I’d recommend Monterosso for more of a resort type of holiday, it’s also the most ‘flat’ out of the five. Not short of clothing and food stores featuring the famous & freshly produced local pesto – if you like shopping, this is the place to stay at.

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Where To Stay

 

Don’t get overwhelmed by trying to decide which village to choose, they are all stunning and easily accessible. Hopefully, by reading about them you have more of an idea. Have a look at different accommodation options (below) and go from there, it all gets booked up pretty quickly so try to be quick.

Make sure you double-check the exact location of the apartments, as some of the descriptions can be slightly misleading and you don’t want to be hiking for 30 mins to get to the first village. I have stayed in a basic hostel at a breathtaking location in Riomaggiore, right on the harbour with unforgettable views, absolutely worth it and would stay there again over a nicer hotel.

If however, you are on a very low budget or arriving by car, I would recommend one of the neighbour villages such as Levantoor. It will cost you much less, they are a lot less touristy and are still well connected by a ferry or train. La Spezia, the closest city as mentioned previously, is more touristy but still stunning – endless restaurants, coffee shops, harbour and beautiful colourful buildings. It’s great if you fancy something more lively.

Read on for booking info..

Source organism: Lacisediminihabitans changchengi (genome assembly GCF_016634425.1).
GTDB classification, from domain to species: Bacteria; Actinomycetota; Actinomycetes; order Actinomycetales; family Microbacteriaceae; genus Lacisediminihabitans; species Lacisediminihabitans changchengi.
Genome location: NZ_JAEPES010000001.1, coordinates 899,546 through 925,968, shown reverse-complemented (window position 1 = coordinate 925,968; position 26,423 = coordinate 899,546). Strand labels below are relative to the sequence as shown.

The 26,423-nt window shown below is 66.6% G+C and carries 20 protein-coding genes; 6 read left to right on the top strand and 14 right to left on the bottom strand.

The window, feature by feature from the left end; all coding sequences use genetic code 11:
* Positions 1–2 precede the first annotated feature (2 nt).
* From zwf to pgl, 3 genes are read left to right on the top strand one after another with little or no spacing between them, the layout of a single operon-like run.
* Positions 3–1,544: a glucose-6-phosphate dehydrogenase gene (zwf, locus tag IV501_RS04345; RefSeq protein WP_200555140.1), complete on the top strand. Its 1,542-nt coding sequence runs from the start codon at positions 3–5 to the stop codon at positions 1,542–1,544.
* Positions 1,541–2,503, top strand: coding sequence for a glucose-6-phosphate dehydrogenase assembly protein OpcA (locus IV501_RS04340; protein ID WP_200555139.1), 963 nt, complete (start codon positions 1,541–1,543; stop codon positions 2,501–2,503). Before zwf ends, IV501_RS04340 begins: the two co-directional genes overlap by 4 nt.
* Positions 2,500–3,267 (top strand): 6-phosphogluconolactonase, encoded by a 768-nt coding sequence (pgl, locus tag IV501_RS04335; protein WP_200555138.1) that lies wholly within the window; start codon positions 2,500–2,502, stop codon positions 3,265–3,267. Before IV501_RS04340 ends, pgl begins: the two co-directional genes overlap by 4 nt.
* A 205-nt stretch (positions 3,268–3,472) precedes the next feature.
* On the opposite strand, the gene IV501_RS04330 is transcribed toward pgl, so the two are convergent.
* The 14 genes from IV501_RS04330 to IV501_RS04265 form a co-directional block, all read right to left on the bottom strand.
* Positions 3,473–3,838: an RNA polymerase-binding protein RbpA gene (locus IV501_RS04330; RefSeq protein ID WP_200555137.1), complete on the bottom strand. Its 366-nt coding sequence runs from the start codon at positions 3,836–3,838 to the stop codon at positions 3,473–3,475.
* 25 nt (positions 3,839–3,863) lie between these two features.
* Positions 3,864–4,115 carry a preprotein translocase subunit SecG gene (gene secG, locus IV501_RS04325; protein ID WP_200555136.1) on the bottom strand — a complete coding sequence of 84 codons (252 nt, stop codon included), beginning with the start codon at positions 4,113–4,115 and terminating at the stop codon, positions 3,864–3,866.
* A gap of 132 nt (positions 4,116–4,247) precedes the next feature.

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Where To Book Your Accommodation

 

Hostel World – Some great options including hostels and bed & breakfast for a small budget.

AirBnB – Endless options for a variety of budgets. Most people I met during my visit were using this tool. Get $35/£25 off your first stay when signing up here.

Agoda – Brilliant deals and great options – both budget-friendly and luxury.

Booking.com – My favourite website for booking hotels. Many options allow free cancellation and paying on the day.

 

air bnbClick for £25 off 

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Recommendations:

 

Liljana Rooms, Riomaggiore – Very basic but all that you need. With rooms in different locations and the speed they get booked up at, you kind of take what you get. As mentioned previously, my room was in the most dreamy location, right on the harbour with a terrace looking onto the sea (picture above). There is no wi-fi in the rooms and you need to walk up the hill to check out but it was so worth it.

Hotel Mary, La Spezia – Based in the city, the location is great – right across the road from the train station and a few minutes walk to the centre. The rooms are basic but clean and the breakfast was fantastic (included in price).

Cinque Terre Residence – A family run accommodation, rooms in every village with terraces looking over the beautiful scenery. Heard many great reviews about this one.

Ca’ D’Andrean, Manarola – Stunning location with peace and quiet. The reception was once a wine cellar and it has a lemon garden.. what more could you want. Breakfast included.

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Food (& Drinks) To Try

 

Focaccia Ligure

Quite simply a flatbread with olive oil and salt. Choose between plain or add onions, sage and olive. It’s the locals favourite beach snack.

Pesto

You cannot visit Cinque Terre without trying the local pesto. Even if you’re not a fan – don’t judge fully until tasting it the proper way.

Anchovies

The local speciality. Caught daily using a traditional technique – the fishing takes place at night, shining a large light into the sea to attract the anchovies which then are caught with nets.

Local Wine

Your visit to Cinque Terre will not be complete without watching the sunset from the cliffs, sipping the local wine.

 

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Have you been to Cinque Terre? What are your thoughts? 🙂